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Old 11-10-2008, 09:50 AM   #1
nishith
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Cool tcp wrappers


Using Fedora,RHEL & CentOS Linux flavors.

I know how to use tcp wrappers to implement security for Linux.But,I want to know that which file will apply it's rules finally. Below is the example.

hosts.deny having sshd=ALL
hosts.allow having sshd=ALL

Now,which rule will work?

Moreover,I would like to know some good examples of tcp wrappers. So, kindly provide me some good documentation link.

Waiting,
 
Old 11-10-2008, 09:54 AM   #2
acid_kewpie
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the allow file overrides the deny file.
 
Old 11-11-2008, 12:20 AM   #3
nishith
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Dear Friend,

It means,whatever I wrote last,it will overlap the existing rule.

Is it?
 
Old 11-11-2008, 03:17 AM   #4
acid_kewpie
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Sorry, i don't understand what you mean. if you have two equal statements in either file, the hosts.allow will take priority over the hosts.deny entry. so in this instance, ssh would be allowed.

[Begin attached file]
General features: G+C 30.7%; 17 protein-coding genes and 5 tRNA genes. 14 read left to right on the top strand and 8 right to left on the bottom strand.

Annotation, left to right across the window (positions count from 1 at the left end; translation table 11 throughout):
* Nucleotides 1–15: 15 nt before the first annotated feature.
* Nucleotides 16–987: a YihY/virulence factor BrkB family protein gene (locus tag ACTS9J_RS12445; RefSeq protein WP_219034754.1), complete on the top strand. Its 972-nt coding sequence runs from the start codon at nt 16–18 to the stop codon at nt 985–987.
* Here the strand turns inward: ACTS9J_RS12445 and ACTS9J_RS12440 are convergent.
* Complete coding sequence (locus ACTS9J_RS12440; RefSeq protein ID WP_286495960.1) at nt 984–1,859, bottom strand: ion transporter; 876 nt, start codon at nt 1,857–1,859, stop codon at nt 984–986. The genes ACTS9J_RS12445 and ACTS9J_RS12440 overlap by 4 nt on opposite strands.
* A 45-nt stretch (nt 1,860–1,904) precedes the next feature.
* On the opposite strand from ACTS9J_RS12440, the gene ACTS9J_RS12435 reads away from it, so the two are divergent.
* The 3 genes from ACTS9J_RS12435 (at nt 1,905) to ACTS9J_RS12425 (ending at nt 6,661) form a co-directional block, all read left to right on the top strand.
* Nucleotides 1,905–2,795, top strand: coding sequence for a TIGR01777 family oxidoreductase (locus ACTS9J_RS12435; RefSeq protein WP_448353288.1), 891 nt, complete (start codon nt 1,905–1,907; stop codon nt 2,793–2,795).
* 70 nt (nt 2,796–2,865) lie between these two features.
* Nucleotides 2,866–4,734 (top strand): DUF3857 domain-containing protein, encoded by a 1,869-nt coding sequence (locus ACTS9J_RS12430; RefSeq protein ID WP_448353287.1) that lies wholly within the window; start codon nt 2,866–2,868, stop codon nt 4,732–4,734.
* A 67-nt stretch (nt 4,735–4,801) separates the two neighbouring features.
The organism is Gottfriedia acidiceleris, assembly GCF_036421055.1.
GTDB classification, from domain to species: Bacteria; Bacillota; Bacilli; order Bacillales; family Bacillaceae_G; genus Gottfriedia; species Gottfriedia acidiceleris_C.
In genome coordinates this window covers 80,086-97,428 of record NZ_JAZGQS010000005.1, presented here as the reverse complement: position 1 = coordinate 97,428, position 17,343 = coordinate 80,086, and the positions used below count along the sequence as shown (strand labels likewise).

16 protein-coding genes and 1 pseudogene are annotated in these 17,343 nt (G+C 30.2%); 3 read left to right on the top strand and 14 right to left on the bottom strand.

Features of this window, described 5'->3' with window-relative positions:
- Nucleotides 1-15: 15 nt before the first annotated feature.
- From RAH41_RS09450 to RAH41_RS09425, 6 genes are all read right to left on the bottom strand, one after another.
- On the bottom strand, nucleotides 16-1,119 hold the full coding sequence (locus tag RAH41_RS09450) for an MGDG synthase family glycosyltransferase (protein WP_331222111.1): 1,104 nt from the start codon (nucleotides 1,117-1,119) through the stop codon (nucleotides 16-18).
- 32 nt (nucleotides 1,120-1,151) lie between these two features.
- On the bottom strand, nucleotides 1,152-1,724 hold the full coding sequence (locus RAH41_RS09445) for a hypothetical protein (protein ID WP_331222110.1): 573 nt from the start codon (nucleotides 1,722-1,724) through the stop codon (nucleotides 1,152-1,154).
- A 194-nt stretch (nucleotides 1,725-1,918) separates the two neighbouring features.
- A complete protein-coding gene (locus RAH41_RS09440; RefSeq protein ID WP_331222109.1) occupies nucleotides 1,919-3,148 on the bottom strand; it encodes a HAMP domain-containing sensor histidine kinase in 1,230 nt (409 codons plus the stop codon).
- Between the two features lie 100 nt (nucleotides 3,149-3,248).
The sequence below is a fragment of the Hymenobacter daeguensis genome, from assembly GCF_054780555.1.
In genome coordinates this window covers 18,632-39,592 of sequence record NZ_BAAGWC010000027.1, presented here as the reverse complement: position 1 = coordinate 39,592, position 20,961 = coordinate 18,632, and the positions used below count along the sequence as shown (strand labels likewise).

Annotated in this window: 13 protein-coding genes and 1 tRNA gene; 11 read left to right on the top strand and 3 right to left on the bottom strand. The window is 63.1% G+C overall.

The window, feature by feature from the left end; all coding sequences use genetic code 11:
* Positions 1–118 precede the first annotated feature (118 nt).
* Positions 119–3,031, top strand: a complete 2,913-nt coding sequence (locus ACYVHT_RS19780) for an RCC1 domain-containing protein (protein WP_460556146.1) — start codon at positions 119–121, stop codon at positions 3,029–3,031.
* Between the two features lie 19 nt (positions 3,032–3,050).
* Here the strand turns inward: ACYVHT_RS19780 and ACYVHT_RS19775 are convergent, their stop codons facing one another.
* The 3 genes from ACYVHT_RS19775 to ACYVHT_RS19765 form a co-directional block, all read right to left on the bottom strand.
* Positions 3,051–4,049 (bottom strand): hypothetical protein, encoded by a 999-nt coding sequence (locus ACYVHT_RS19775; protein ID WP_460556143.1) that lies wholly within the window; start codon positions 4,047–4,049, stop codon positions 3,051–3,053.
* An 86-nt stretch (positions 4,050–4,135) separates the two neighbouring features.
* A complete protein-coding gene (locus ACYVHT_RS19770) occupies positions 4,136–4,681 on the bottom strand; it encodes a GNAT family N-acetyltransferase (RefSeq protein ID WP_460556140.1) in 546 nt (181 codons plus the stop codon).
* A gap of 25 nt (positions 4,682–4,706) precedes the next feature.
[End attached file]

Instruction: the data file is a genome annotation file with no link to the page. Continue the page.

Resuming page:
Old 11-11-2008, 05:45 AM   #5
vikas027
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Hey, this is from my notes, I took it from somewhere.

The following are important points to consider when using TCP Wrappers to protect network services:

a)
Because access rules in hosts.allow are applied first, they take precedence over rules specified in hosts.deny. Therefore, if access to a service is allowed in hosts.allow, a rule denying access to that same service in hosts.deny is ignored.
b)
The rules in each file are read from the top down and the first matching rule for a given service is the only one applied. The order of the rules is extremely important.
c)
If no rules for the service are found in either file, or if neither file exists, access to the service is granted.
d)
TCP-wrapped services do not cache the rules from the hosts access files, so any changes to hosts.allow or hosts.deny take effect immediately, without restarting network services.


Hope this helps !!

Regards,
VIKAS
 
  


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